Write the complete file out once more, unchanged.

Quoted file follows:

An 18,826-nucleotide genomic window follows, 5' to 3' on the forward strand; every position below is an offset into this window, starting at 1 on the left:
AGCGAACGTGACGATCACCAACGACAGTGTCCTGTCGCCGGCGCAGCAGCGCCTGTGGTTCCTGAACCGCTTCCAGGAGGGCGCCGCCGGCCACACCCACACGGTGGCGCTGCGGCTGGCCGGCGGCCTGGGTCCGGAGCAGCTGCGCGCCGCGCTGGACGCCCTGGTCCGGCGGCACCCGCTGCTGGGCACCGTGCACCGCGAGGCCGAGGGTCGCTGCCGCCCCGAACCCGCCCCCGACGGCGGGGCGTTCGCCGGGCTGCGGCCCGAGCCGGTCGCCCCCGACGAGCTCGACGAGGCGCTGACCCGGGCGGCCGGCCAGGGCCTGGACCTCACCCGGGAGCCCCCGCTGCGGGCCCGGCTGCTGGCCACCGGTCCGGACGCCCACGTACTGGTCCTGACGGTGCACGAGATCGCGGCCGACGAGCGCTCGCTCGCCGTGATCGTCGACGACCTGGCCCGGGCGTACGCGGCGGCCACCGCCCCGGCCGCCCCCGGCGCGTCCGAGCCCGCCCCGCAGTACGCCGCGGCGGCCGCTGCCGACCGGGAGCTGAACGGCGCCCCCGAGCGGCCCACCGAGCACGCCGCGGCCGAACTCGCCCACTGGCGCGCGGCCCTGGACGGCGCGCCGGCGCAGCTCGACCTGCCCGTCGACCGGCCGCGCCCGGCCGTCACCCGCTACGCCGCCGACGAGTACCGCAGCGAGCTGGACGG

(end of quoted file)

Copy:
An 18,826-nucleotide genomic window follows, 5' to 3' on the forward strand; every position below is an offset into this window, starting at 1 on the left:
AGCGAACGTGACGATCACCAACGACAGTGTCCTGTCGCCGGCGCAGCAGCGCCTGTGGTTCCTGAACCGCTTCCAGGAGGGCGCCGCCGGCCACACCCACACGGTGGCGCTGCGGCTGGCCGGCGGCCTGGGTCCGGAGCAGCTGCGCGCCGCGCTGGACGCCCTGGTCCGGCGGCACCCGCTGCTGGGCACCGTGCACCGCGAGGCCGAGGGTCGCTGCCGCCCCGAACCCGCCCCCGACGGCGGGGCGTTCGCCGGGCTGCGGCCCGAGCCGGTCGCCCCCGACGAGCTCGACGAGGCGCTGACCCGGGCGGCCGGCCAGGGCCTGGACCTCACCCGGGAGCCCCCGCTGCGGGCCCGGCTGCTGGCCACCGGTCCGGACGCCCACGTACTGGTCCTGACGGTGCACGAGATCGCGGCCGACGAGCGCTCGCTCGCCGTGATCGTCGACGACCTGGCCCGGGCGTACGCGGCGGCCACCGCCCCGGCCGCCCCCGGCGCGTCCGAGCCCGCCCCGCAGTACGCCGCGGCGGCCGCTGCCGACCGGGAGCTGAACGGCGCCCCCGAGCGGCCCACCGAGCACGCCGCGGCCGAACTCGCCCACTGGCGCGCGGCCCTGGACGGCGCGCCGGCGCAGCTCGACCTGCCCGTCGACCGGCCGCGCCCGGCCGTCACCCGCTACGCCGCCGACGAGTACCGCAGCGAGCTGGACGG